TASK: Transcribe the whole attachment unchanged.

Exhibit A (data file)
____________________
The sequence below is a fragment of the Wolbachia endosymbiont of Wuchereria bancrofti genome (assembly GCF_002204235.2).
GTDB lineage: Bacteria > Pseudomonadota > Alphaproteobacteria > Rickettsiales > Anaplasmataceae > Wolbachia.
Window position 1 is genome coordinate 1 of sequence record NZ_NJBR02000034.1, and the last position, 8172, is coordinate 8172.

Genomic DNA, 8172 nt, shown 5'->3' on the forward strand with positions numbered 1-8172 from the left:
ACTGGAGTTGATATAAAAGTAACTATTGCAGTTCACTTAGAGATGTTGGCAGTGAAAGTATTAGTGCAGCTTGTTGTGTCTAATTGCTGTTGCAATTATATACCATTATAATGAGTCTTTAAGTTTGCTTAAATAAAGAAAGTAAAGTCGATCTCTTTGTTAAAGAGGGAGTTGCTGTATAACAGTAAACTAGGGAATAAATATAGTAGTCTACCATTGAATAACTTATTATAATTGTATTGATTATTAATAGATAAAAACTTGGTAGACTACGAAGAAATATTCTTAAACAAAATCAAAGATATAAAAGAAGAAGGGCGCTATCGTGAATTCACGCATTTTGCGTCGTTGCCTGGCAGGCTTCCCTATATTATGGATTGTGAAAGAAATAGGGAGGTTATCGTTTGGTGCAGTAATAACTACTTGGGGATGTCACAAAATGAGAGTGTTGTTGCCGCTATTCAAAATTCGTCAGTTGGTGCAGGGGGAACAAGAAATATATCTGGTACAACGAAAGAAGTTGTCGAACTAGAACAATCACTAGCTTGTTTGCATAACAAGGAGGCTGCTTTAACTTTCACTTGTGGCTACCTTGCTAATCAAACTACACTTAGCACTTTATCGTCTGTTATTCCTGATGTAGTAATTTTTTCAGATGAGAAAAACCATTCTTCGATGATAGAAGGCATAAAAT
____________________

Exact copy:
The sequence below is a fragment of the Wolbachia endosymbiont of Wuchereria bancrofti genome (assembly GCF_002204235.2).
GTDB lineage: Bacteria > Pseudomonadota > Alphaproteobacteria > Rickettsiales > Anaplasmataceae > Wolbachia.
Window position 1 is genome coordinate 1 of sequence record NZ_NJBR02000034.1, and the last position, 8172, is coordinate 8172.

Genomic DNA, 8172 nt, shown 5'->3' on the forward strand with positions numbered 1-8172 from the left:
ACTGGAGTTGATATAAAAGTAACTATTGCAGTTCACTTAGAGATGTTGGCAGTGAAAGTATTAGTGCAGCTTGTTGTGTCTAATTGCTGTTGCAATTATATACCATTATAATGAGTCTTTAAGTTTGCTTAAATAAAGAAAGTAAAGTCGATCTCTTTGTTAAAGAGGGAGTTGCTGTATAACAGTAAACTAGGGAATAAATATAGTAGTCTACCATTGAATAACTTATTATAATTGTATTGATTATTAATAGATAAAAACTTGGTAGACTACGAAGAAATATTCTTAAACAAAATCAAAGATATAAAAGAAGAAGGGCGCTATCGTGAATTCACGCATTTTGCGTCGTTGCCTGGCAGGCTTCCCTATATTATGGATTGTGAAAGAAATAGGGAGGTTATCGTTTGGTGCAGTAATAACTACTTGGGGATGTCACAAAATGAGAGTGTTGTTGCCGCTATTCAAAATTCGTCAGTTGGTGCAGGGGGAACAAGAAATATATCTGGTACAACGAAAGAAGTTGTCGAACTAGAACAATCACTAGCTTGTTTGCATAACAAGGAGGCTGCTTTAACTTTCACTTGTGGCTACCTTGCTAATCAAACTACACTTAGCACTTTATCGTCTGTTATTCCTGATGTAGTAATTTTTTCAGATGAGAAAAACCATTCTTCGATGATAGAAGGCATAAAAT